The report, Industrial Distributed Generation, says that total IDG capacity will rise from 91 to 133 GW under a “slow growth” forecast scenario. A more optimistic scenario, assuming a more favorable regulatory environment, projects a rise to 168 GW by 2016, an 85 percent increase over 2011 levels.
While IDG has been dominated by combined heat and power in recent years, the report said the resource mix is getting more diverse all the time, and will continue to do so. CHP makes up 86 percent of the total IDG market in 2011, with nine percent aggregated generation, four percent opportunity fuels and just one percent renewables. But CHP’s share could dip as low as 53 percent by 2016, Pike said.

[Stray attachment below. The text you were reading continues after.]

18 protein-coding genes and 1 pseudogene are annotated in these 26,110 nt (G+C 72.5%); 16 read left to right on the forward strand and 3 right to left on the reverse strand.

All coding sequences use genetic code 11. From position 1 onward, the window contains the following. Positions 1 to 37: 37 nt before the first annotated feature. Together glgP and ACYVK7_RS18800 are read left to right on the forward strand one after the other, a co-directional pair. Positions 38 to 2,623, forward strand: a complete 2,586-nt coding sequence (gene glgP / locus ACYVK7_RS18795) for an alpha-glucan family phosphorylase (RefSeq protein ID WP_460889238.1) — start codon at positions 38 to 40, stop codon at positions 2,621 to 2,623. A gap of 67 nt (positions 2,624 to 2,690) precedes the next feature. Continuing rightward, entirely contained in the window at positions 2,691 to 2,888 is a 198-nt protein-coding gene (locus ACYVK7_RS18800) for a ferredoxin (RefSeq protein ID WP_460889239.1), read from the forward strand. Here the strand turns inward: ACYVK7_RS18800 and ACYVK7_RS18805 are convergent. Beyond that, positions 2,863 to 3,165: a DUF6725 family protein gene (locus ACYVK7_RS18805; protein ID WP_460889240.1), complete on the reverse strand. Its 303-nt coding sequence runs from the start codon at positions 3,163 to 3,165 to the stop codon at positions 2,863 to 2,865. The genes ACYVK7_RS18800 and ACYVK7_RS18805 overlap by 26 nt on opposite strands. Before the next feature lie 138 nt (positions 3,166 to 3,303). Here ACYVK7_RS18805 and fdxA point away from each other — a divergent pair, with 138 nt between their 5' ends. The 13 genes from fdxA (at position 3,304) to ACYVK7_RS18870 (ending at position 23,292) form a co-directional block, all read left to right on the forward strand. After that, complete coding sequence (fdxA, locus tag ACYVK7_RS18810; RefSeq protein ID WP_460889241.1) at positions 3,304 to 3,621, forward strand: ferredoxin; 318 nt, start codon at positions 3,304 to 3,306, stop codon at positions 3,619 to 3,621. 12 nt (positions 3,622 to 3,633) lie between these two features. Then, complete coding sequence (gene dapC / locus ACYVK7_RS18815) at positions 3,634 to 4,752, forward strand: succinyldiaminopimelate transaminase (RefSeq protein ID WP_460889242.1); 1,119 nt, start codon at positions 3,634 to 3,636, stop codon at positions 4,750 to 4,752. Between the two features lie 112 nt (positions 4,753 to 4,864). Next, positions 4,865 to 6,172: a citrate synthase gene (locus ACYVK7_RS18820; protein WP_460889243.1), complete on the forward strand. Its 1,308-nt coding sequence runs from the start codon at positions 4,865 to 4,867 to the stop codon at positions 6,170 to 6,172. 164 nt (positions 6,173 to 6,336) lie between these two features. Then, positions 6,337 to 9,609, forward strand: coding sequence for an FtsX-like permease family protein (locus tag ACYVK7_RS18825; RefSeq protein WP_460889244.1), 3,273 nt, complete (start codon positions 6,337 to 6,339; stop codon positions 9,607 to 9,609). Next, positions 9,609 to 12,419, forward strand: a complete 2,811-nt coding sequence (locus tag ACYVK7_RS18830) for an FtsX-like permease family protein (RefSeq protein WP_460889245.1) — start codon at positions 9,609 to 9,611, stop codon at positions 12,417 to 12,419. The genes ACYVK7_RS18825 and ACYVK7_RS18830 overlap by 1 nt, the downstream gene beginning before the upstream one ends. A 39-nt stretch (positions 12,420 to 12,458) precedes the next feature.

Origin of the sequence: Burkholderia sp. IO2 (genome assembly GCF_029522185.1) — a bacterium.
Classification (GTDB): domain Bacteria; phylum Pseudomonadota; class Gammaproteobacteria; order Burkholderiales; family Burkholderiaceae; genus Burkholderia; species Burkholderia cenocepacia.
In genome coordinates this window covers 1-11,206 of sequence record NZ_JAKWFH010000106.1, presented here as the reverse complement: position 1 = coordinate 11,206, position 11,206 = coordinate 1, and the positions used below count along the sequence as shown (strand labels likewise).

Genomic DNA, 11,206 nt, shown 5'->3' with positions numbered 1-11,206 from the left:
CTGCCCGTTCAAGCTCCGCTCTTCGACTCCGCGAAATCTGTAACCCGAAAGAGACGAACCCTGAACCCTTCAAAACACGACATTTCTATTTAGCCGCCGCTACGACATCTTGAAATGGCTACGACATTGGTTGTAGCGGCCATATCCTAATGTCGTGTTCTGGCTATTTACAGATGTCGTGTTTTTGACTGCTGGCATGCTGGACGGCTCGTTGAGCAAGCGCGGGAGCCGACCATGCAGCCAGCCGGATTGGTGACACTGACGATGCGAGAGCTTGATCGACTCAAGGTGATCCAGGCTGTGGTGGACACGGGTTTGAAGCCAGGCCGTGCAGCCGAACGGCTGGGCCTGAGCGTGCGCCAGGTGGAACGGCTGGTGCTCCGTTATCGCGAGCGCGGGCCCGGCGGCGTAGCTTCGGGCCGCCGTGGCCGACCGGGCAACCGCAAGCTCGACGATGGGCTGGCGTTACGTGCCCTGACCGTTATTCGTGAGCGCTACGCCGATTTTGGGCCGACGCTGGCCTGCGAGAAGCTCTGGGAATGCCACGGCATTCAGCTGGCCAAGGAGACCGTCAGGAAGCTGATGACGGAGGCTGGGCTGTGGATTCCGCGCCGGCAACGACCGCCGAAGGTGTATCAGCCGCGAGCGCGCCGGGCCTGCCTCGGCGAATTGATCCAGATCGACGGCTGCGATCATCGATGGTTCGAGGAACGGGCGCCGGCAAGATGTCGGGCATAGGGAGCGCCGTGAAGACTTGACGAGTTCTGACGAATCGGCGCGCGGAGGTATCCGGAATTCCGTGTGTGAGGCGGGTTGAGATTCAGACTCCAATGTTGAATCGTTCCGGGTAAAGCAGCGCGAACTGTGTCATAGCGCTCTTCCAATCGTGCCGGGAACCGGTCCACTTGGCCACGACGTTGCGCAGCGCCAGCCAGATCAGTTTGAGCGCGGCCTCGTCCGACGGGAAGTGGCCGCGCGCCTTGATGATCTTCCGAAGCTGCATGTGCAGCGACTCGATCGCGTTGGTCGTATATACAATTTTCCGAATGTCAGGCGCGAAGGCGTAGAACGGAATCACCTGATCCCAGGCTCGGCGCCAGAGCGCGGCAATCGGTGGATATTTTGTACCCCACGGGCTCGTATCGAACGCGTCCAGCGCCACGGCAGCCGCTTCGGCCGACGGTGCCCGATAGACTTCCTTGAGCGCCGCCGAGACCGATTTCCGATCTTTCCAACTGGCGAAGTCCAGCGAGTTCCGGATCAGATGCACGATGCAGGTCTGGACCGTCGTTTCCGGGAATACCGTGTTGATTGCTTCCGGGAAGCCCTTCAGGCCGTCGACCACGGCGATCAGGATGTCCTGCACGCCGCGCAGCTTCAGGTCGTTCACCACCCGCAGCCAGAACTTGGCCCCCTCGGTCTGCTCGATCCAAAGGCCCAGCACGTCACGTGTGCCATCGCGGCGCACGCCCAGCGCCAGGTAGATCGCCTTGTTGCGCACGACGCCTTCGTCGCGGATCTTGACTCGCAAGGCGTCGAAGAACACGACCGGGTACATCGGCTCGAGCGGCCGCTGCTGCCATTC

“Renewable energy, fuel cells, aggregated generation, opportunity fuels, and data center applications are all showing strong potential to capture increasing shares of the industrial power market,” Pike Research president Clint Wheelock said.
Pike said that, although incentives have helped some sectors of the market to grow, the poor economy, uncertainties in natural gas prices, and diminished access to capital are all deterrents to IDG growth, particularly for CHP installations.
At the same time, Pike said, third party providers are creating a new class of large scale distributed generation by aggregating much smaller units into industrial-sized blocks of power, selling energy, capacity, and ancillary services into wholesale markets or in bilateral contracts with utilities, or incorporating them into energy management systems that combine generation with load curtailment.